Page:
WIT'S END by James R. Scafidel

WIT'S END

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KIRKUS REVIEW

Scafidel's first hard-cover--and first fiction under his own name--is the ho-hum story of a reporter who returns to uncover corruption in his hometown. The narrator is 44-year-old Ted Miller, a New York Times sportswriter who, as the novel opens, is returning to his hometown of Marshall, Mississippi, to write a story about his old high-school football team, which has won 100 consecutive victories. But the supposedly peaceful visit turns tragic when school Superintendent Richard Temple is found murdered. Like the intrepid snoop that he is, Miller checks around and discovers that Temple's death is linked to Mafia infiltration of the small town--illegal sports betting, game-fixing. Not only that, but Temple was killed by high-school footballers--Miller's son, Derek, among them. After much soul-searching, Miller gets Derek to turn himself in, and then writes a best-selling book about the whole affair. Competently written, but nothing new here: Miller is the typical wisecracking reporter searching for the truth--and finding it closer to home than he would wish.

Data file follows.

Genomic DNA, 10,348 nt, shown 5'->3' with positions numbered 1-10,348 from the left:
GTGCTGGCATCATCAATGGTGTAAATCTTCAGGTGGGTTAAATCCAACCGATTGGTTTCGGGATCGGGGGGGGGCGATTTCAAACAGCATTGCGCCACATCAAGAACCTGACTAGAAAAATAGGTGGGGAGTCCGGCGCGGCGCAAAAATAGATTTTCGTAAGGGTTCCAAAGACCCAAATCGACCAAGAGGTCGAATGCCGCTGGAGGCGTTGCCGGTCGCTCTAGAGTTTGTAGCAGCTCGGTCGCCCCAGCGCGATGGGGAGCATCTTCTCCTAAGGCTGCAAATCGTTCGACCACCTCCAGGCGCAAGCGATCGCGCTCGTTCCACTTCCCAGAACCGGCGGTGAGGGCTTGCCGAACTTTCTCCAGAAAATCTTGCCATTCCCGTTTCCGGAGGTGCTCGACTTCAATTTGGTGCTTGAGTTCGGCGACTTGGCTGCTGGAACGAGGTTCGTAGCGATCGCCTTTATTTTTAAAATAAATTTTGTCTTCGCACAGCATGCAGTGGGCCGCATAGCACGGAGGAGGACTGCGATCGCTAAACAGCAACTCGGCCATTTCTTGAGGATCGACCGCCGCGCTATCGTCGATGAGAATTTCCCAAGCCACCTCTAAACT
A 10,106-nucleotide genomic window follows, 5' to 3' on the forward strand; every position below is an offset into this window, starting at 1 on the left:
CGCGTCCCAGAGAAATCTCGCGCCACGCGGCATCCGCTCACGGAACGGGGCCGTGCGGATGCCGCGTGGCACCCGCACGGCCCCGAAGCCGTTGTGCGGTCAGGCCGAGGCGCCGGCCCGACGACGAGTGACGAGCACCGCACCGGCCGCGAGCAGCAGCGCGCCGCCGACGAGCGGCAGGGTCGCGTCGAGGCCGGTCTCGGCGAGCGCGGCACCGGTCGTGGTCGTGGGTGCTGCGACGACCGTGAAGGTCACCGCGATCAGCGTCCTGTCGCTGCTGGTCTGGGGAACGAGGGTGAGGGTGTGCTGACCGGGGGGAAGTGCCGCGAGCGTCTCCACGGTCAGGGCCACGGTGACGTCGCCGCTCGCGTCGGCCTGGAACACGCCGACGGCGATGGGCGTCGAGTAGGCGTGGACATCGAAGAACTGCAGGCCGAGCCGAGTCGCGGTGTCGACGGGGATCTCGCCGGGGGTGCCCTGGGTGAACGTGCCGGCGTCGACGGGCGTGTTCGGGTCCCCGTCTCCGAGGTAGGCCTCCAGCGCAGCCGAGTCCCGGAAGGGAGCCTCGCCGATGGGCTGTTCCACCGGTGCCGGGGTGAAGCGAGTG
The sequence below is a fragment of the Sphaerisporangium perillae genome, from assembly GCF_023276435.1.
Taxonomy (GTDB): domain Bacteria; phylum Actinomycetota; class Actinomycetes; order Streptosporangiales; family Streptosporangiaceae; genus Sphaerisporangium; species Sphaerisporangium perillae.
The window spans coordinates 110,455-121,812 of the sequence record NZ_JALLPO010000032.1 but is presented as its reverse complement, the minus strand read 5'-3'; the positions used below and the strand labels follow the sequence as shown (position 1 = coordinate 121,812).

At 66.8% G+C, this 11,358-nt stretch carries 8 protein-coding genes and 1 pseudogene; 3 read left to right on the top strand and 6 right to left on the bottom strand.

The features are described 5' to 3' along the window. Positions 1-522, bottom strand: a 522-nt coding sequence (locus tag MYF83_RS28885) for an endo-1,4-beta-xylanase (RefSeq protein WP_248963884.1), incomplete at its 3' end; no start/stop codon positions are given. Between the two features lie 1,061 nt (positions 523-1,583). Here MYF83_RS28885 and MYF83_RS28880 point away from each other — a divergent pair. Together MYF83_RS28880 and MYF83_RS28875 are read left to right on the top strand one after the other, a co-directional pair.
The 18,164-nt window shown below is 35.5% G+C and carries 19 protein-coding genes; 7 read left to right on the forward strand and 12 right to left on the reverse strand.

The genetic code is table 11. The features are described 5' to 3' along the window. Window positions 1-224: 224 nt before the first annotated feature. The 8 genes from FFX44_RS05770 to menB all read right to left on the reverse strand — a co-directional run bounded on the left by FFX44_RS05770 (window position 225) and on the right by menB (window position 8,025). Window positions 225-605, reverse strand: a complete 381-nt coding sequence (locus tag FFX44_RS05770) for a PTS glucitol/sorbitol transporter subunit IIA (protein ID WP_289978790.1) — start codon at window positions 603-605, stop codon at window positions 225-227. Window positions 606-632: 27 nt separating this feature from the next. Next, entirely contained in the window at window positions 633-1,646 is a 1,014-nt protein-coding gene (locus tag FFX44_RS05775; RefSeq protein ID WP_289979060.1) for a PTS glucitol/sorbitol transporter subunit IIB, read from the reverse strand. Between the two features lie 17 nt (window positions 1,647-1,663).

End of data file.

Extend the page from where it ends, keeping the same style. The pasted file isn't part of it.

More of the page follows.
ISBN: 934601-74-7
Publisher: Peachtree
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